A potentially bigger problem than the uninsured is the far larger number of Americans with health insurance coverage who are “underinsured.” These individuals often face problems in getting access to appropriate services to promote bone health and to treat osteoporosis. Medications designed to treat or prevent bone loss can be expensive and the costs can be highly variable. For example, in June 2004, costs ranged from $25 per month for persons who only receive conjugated equine estrogens, to $64 per month for bisphosphonates, to $502 per month for those receiving teriparatide (Drugstore.com 2004). Of course, the new Medicare drug benefit will provide some level of coverage to beneficiaries. However, hip protectors, which cost only $50–$100 and may prevent fractures in frail elderly persons (Kannus et al. 2000, Parker et al. 2001), are not covered by Medicare, while coverage for important environmental modifications such as grab bars, railings, and raised toilet seats is inconsistent. Items considered to be durable medical equipment (e.g., raised toilet seats) are covered under Part B Medicare, but home modifications (e.g., installation of grab bars) are not. Some of these modifications may be provided, typically on a sliding scale basis, by programs sponsored by the Administration on Aging.
Along with the uninsured and underinsured, people of color also need special consideration with respect to bone health and osteoporosis. As noted in earlier chapters, the definition of osteoporosis and assessments of fracture risk from BMD test results are based upon standards developed for Whites. Minority groups that have different average body and bone size, such as Asians and Blacks, present some challenges for the assessment of bone health by standard bone density tests. Blacks have higher bone density and a lower risk of fracture than do Whites of the same age. Nevertheless, the presence of strong risk factors such as a previous fracture or the use of glucocorticoid drugs, especially when combined with low body weight and/or older age, should be a signal for immediate attention to the potential need for intervention. In other words, while a person’s race may suggest a lower average risk of fracture, it by no means indicates that there is no risk.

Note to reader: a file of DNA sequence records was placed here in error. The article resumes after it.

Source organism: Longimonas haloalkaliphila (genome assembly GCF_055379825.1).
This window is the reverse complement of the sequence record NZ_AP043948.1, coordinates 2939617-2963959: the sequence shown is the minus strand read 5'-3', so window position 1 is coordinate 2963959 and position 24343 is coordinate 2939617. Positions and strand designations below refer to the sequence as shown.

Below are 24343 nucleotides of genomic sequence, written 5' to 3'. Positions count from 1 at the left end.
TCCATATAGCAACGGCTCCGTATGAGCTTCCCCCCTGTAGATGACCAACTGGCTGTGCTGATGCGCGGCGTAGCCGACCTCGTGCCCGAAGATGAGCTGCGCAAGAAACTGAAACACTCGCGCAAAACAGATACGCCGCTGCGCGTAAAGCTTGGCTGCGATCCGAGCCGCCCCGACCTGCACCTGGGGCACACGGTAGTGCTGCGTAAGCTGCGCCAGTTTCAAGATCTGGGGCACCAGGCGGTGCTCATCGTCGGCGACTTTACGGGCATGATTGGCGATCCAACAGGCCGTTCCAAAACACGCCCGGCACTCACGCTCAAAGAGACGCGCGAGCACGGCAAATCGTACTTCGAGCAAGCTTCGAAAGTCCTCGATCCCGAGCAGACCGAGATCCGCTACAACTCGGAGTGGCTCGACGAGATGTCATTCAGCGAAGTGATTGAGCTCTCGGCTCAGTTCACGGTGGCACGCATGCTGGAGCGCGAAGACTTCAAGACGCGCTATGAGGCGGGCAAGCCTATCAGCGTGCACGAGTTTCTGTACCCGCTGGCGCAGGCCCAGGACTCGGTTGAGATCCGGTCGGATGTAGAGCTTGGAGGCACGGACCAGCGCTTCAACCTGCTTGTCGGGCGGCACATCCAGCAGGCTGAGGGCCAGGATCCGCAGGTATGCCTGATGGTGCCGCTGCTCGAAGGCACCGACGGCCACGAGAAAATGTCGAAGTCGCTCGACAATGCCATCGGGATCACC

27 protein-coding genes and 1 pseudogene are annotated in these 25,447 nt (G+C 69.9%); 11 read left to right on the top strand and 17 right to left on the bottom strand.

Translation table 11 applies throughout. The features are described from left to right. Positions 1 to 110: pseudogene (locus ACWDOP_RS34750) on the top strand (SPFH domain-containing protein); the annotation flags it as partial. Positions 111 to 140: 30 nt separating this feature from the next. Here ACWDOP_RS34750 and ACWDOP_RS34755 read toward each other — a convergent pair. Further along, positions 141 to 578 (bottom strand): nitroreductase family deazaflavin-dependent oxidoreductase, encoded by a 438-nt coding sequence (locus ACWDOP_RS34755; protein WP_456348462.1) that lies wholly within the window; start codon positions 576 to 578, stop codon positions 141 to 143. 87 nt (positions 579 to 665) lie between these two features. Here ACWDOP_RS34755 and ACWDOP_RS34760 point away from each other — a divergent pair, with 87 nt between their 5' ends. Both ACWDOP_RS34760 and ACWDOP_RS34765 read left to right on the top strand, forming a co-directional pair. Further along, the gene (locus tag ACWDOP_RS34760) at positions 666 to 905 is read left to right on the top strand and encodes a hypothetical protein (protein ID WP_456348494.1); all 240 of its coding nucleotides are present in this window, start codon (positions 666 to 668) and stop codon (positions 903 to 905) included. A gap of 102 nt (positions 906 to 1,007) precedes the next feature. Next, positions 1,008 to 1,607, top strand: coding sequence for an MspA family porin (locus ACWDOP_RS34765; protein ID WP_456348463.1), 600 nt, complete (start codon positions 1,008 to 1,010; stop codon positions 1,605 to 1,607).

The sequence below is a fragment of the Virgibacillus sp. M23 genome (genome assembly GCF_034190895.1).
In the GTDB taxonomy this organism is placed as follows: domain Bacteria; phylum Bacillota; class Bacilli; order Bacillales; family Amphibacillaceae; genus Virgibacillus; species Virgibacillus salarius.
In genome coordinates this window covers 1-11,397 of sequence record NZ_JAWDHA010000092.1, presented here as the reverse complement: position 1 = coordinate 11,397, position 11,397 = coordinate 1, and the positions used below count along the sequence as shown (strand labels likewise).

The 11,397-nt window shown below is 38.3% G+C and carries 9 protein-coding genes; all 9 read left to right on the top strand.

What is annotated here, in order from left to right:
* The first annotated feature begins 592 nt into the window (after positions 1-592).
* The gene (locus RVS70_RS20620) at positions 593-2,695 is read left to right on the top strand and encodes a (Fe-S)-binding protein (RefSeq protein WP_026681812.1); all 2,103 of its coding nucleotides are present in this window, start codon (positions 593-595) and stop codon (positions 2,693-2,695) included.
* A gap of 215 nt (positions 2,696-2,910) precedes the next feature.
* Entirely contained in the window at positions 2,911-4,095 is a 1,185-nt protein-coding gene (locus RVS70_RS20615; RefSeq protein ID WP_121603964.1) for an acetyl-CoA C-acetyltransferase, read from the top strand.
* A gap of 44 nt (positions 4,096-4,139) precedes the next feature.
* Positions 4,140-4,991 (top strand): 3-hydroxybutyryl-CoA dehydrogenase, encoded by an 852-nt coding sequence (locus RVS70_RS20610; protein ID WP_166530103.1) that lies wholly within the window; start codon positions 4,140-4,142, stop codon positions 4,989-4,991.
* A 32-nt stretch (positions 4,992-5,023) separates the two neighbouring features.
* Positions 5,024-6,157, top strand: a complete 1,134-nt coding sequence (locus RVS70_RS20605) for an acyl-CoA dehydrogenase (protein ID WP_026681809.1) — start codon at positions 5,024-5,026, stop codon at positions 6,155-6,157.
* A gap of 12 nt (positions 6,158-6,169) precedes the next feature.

The bone density of Asians is similar to that of Whites after accounting for a smaller average body and bone size (Finkelstein et al. 2002). Nevertheless, standard bone density assessment does not compensate for these differences, and thus it is important to evaluate family and personal history of fracture and other risk factors in Asians (and small Whites) before determining if they are at high enough risk to warrant the initiation of treatment.
With respect to prevention and treatment of bone disease in minorities, there is no indication that pharmacologic interventions act differently or less effectively in minority populations. Blacks and Asians are more prone to lactose intolerance than are other groups, and thus they may be at greater risk of consuming inadequate levels of calcium and vitamin D. Thus, it is important to promote alternative sources of calcium and vitamin D in those who are lactose intolerant. (See Chapter 7 for more details.)
Another issue facing people of color is timely access to all health care services. The goal of better bone health for all Americans cannot be reached without significant improvements in preventive services, screening, diagnosis, and treatment, as well as significant changes in individual behaviors. This goal will not become a reality for people of color unless there are major improvements in their ability to access care on a timely basis. These minority populations are at the highest risk for poor health, yet they rely on an unorganized patchwork of providers for services that are necessary to prevent illness and maintain health. Emergency facilities are a major source of care for people of color, and their dependence on these often overcrowded facilities continues to grow (IOM 2002). These facilities are ill equipped to provide or even facilitate the coordinated, ongoing preventive and treatment services that people of color need to maintain bone health and overall health and well-being.